3 - Count, Password
                                   4 - Something ::: Password ::: Something
  -p, --password PASSWORD          Password to import.
  -a, --hash HASH                  Hash to import (Use in conjunction with -p).
  -h, --help                       Show this message.

If you feel like doing it the hard way, feel free to view the source of this script. Honestly, it's not terribly difficult. However, the script will allow you to see the status of the import via a progress bar.

Analying Data

Again, there is a handy, included, script which can be used to quickly generate an 'analysis' of a subset of passwords. It can be found in the 'scripts' directory as well.

ruby scripts/analyze.rb -h

Usage: analyze.rb [opts]
  -t, --tags TAGS                  Tags to be used to when querying passwords (separated by a comma)
      --max-size SIZE              Maximum size of the resulting passords
      --min-size SIZE              Minimum size of the resulting passwords
      --[no-]upper                 Query based on upper-case letters
      --[no-]lower                 Query based on lower-case letters
      --[no-]special               Query based on special charaters
      --[no-]number                Query based on numbers
  -h, --help                       Show this message

Generating Wordlists

Guess what? There's another script that we can use to generate a customized wordlist, sorted by number of occurrances. This really comes in handy once the PTJ database becomes full of rich data, and we're looking for the top 'X' passwords which meets a certain criteria. For example, let's say that we're on an internal penetration test, and we need the top 20 passwords which include a special character. We can simply run:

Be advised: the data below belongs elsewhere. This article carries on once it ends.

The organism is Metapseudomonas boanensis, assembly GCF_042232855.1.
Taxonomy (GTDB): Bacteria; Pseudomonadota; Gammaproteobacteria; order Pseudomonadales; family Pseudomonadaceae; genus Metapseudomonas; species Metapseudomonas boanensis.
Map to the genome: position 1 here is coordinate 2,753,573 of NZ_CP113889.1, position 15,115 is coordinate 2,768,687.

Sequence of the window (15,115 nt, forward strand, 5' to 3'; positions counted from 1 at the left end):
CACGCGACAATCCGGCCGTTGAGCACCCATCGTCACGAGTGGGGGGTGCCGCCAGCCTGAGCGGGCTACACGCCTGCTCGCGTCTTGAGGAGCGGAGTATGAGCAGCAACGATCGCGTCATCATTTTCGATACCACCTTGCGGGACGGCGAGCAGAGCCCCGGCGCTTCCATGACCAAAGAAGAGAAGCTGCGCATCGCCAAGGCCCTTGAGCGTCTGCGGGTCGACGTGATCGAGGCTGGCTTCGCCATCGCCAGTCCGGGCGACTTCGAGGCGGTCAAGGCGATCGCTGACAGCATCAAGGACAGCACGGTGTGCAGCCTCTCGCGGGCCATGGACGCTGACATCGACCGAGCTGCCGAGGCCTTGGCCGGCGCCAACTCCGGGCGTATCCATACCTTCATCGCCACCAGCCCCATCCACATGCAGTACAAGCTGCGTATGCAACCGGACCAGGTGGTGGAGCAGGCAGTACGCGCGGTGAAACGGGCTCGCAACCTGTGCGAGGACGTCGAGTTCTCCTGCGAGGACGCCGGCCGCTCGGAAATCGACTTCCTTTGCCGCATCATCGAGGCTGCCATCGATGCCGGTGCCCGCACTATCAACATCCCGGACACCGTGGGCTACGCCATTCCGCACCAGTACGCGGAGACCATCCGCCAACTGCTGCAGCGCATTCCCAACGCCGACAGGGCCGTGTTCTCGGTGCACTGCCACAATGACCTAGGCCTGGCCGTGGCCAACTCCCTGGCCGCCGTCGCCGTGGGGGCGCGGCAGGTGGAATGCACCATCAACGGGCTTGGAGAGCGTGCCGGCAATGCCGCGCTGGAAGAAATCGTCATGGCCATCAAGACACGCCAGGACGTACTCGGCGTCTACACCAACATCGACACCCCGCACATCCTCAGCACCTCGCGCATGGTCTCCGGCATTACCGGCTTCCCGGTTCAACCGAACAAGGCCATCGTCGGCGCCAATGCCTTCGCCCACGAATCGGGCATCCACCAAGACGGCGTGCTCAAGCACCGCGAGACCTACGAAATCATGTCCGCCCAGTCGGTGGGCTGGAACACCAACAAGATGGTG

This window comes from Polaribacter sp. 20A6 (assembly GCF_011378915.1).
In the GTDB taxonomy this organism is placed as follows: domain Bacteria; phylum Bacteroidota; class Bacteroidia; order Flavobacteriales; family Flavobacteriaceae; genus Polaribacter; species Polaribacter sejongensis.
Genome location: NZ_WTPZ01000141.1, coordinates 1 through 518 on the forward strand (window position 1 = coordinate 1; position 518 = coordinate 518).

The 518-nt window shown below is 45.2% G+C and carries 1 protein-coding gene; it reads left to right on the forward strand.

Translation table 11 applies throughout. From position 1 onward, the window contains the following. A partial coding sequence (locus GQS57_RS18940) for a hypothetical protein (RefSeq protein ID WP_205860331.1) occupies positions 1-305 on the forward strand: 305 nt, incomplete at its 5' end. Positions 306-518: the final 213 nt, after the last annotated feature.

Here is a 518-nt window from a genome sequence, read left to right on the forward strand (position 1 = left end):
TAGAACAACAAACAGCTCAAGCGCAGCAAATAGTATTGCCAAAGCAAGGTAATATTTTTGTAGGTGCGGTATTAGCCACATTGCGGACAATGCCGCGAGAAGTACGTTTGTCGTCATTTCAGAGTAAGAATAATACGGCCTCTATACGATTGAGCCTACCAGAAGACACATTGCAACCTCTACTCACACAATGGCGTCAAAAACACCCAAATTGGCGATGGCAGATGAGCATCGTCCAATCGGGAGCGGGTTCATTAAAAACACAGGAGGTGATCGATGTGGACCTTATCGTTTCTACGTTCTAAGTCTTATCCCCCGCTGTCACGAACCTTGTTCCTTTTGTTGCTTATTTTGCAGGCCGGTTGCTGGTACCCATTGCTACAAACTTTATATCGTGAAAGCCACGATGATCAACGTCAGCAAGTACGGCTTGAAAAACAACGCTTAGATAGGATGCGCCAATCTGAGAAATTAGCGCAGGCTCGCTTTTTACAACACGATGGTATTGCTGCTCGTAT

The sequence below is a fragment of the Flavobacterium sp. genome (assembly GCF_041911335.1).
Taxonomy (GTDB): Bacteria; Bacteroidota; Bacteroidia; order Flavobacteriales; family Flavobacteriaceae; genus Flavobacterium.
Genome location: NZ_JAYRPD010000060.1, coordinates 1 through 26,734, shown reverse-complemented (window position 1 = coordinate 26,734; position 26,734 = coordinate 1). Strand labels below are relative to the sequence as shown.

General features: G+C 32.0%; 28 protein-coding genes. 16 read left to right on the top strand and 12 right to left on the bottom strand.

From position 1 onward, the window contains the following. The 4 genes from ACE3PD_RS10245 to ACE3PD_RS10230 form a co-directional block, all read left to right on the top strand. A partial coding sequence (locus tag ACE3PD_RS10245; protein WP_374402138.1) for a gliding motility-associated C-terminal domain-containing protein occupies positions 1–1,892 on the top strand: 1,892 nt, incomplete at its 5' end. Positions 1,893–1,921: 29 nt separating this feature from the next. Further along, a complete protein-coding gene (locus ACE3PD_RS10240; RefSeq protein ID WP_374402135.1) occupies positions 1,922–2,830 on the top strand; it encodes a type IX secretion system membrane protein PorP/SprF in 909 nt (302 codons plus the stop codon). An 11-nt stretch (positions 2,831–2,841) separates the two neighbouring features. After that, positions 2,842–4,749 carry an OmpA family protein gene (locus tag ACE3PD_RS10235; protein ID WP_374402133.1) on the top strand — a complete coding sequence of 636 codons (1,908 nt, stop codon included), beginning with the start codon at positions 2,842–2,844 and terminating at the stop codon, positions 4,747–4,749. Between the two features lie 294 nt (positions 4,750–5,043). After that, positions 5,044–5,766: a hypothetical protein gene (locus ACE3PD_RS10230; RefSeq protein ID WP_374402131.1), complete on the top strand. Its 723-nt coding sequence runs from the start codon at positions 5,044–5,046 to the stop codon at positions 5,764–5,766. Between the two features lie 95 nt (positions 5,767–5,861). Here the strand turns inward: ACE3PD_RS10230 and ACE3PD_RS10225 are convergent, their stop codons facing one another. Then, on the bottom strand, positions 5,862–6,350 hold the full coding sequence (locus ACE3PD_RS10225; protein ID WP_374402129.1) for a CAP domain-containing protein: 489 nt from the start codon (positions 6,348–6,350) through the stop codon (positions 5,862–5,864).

ruby scripts/generate_wordlist.rb -t internal --special

Other Queries

Other queries can easily be made into a script, or simply from within irb. In order to do this, you really should take a look at DataMapper's documentation:

A few examples:

Querying all samples with the tag of 'internal':


Querying all samples with upper-case and lower-case characters with a tag of 'internal':

PTJ::Tag.get('internal').passwords.all(:upper => true, :lower => true)

Get a list of the top sequences used by passwords:

PTJ::Password.aggregate(:sequence, :sequence.count).sort{|x,y| y[1] <=> x[1]}.each{|x| p x}

Contributing to ptj

  • Check out the latest master to make sure the feature hasn't been implemented or the bug hasn't been fixed yet

  • Check out the issue tracker to make sure someone already hasn't requested it and/or contributed it

  • Fork the project

  • Start a feature/bugfix branch

  • Commit and push until you are happy with your contribution

  • Make sure to add tests for it. This is important so I don't break it in a future version unintentionally.

  • Please try not to mess with the Rakefile, version, or history. If you want to have your own version, or is otherwise necessary, that is fine, but please isolate to its own commit so I can cherry-pick around it.

Copyright © 2011 Josh Grunzweig. See LICENSE.txt for further details.